Processing of the laboratory instrumentation output such as the processing of chromatographic raw data continues to be a focus of global  health agency investigators. This is not surprising, as the investigator will be aware of the Data Integrity (DI) risks with such a manual operation, where there is the potential of selectively adjusting integration settings along with the possibility of “previewing” results, manual integration, etc., whereby there is the opportunity of processing raw data to achieve a desired result rather than an accurate finding.  So, what are the best practices for the QC lab? Obviously, raw data must be processed in order to generate the reported result; however, the key is to know and understand the risks as it relates to raw data processing for that specific method / system and implement appropriate Data Governance (DG) controls (preventative and detection) to address those risks along with continually monitor for their effectiveness via Quality Oversight.

A firm should develop and validate robust analytical test procedures which include a specific processing method which contains defined raw data processing settings. As part of approving the newly validated processing method (containing the validated processing settings), the firm should approve and “lock” the associated processing method on the system such that any adjustment from what was validated would require Quality Unit approval with  documented rationale (via change management) to allow the modification of the electronic processing method by the system administrator.

It is recommended that the analytical methods processing conditions are considered at each stage of the analytical lifecycle so that when defining a methods Analytical Target Profile (ATP), there is consideration of the potential requirements / challenges for the processing method (to achieve the ATP). Firms need to understand that, when demonstrating the suitability of the analytical test procedure, equal importance must be given to the instrument settings that are associated with processing the raw data along with those that acquire the raw data. Typically, the focus is on the latter during method development and validation resulting in validated data acquisition settings being defined in the test procedure while the processing method is not always developed/validated and defined in the test procedure and are set based on the needs for that analysis by the analyst (hence, the DI risk). However, it is clear (from Agency citations and the guidance documents) that both need to be considered with equal importance and are fundamental to analytical lifecycle management. Therefore, during method development and validation, the firm needs to define the processing method with an understanding the impact that associated processing settings have on the accuracy of the reported results when adjustments of those settings are made so that ranges can be set where appropriate.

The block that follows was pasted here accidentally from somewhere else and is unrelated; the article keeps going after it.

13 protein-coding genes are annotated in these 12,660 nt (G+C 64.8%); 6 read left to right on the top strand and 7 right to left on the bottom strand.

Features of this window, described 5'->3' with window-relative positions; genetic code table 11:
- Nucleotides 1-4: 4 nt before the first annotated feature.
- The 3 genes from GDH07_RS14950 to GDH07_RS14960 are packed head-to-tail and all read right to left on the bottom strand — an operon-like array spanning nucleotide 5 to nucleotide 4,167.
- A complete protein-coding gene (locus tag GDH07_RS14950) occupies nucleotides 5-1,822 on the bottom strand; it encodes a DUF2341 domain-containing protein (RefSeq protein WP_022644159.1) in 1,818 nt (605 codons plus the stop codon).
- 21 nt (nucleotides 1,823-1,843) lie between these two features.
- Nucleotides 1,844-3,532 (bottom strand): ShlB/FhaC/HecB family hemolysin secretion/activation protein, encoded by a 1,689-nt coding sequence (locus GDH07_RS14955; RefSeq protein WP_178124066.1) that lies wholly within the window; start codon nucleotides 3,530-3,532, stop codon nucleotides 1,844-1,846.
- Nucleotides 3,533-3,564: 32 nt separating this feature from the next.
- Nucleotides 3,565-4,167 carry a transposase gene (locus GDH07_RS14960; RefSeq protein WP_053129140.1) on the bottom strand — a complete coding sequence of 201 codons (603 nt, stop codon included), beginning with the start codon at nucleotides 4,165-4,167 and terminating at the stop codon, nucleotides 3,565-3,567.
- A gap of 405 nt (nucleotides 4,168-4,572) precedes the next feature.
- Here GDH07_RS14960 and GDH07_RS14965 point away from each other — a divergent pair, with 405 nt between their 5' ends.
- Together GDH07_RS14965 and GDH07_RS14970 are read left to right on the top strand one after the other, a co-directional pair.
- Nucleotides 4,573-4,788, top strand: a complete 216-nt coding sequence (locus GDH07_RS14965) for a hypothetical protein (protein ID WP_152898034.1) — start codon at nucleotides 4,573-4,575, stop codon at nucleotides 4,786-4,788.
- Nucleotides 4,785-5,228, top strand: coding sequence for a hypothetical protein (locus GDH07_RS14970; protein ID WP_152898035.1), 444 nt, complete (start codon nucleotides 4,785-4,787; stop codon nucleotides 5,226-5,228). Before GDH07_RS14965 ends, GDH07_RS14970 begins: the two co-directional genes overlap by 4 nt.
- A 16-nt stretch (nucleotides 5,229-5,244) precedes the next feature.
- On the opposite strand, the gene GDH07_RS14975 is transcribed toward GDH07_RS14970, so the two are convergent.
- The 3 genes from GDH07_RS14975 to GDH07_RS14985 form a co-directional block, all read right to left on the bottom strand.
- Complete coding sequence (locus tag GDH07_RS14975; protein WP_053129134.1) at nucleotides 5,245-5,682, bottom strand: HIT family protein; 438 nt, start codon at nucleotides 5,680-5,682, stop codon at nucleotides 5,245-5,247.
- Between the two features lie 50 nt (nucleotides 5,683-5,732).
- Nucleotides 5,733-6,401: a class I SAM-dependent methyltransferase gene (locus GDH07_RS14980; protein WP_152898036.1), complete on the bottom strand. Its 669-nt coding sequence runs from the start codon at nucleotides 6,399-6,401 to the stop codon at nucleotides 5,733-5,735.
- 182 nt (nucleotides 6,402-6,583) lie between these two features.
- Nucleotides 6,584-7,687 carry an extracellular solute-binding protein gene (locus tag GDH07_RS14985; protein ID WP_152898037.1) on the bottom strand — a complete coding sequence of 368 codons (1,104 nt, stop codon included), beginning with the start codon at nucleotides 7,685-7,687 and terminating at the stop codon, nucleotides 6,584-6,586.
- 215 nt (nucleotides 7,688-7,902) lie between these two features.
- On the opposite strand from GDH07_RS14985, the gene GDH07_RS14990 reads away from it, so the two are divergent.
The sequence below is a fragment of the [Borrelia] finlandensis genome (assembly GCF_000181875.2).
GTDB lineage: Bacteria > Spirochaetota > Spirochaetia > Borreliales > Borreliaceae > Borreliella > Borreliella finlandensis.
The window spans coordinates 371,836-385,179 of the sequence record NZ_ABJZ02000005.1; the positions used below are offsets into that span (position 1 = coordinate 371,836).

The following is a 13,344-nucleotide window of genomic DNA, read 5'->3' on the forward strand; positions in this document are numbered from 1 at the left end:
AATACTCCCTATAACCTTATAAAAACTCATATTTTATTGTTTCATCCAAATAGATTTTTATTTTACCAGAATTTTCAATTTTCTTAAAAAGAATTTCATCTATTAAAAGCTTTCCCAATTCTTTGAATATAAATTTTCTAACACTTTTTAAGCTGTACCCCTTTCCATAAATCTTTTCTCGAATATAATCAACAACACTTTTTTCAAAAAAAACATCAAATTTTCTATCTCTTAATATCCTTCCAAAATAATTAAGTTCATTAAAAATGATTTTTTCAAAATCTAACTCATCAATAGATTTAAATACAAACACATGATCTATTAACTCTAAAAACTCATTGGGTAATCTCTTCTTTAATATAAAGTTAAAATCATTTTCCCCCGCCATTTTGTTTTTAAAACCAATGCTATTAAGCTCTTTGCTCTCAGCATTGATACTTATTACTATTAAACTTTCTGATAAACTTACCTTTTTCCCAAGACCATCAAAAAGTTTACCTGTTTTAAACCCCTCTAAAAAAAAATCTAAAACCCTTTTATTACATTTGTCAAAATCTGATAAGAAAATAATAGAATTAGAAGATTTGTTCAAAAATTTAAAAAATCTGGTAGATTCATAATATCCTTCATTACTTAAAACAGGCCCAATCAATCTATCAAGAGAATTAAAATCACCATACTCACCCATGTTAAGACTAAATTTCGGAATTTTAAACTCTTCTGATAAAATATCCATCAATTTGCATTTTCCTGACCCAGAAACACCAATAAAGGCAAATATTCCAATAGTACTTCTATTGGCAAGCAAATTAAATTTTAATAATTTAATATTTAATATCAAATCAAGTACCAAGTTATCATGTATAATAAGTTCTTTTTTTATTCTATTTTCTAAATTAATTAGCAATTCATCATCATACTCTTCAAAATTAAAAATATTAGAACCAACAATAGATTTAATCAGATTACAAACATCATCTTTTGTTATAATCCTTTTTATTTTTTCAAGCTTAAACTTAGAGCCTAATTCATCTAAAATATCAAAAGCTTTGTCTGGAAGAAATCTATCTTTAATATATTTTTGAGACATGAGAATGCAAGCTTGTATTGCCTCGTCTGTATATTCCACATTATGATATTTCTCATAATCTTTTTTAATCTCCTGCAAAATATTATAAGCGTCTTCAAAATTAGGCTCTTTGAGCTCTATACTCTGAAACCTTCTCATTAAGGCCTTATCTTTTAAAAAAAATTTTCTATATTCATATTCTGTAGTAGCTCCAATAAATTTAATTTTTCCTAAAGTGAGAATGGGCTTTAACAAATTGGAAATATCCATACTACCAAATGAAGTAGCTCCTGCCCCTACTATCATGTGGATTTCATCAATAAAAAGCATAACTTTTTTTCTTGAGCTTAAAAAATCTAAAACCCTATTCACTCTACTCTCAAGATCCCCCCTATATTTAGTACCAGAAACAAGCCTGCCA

The analytical methods control strategy should demonstrate the suitability of the established processing method which would be based upon the results of the method’s system and sample suitability. It is therefore paramount that the design of the methods system and sample suitability is sufficiently robust to confirm acceptability of the processing method and that sample release test data (with the methods processing method) can be generated with confidence. Therefore, method development should define the requirements of the reference standards; for example, a highly purified standard may be appropriate to establish the sequence response factor (for sample quantification) but it may not be appropriate to confirm suitability of the processing method where a more complex reference profile is needed, such as that associated with a force degraded sample.

The firm’s quality system should necessitate that when a system / sample suitability requirement has been exceeded, an investigation is initiated to determine the cause. The temptation is that the analyst notes that adjustments can be made to the processing method to afford a passing result (due to the aforementioned DI risks with raw data processing); however, such failures of system/sample suitability can arise due to various scenarios such as system performance, set up errors, degradation of reference standard, and for sample suitability, the failure may reflect a change in the material attributes from manufacturing process change/drift. Hence the need to investigate and determine the cause where (based upon the root cause) the action from the investigation is that the processing method may need to be modified via the firm’s change control process.

If you have any questions relating to your site’s Analytical Method Lifecycle Management and Data Governance Programs, please contact Paul Mason at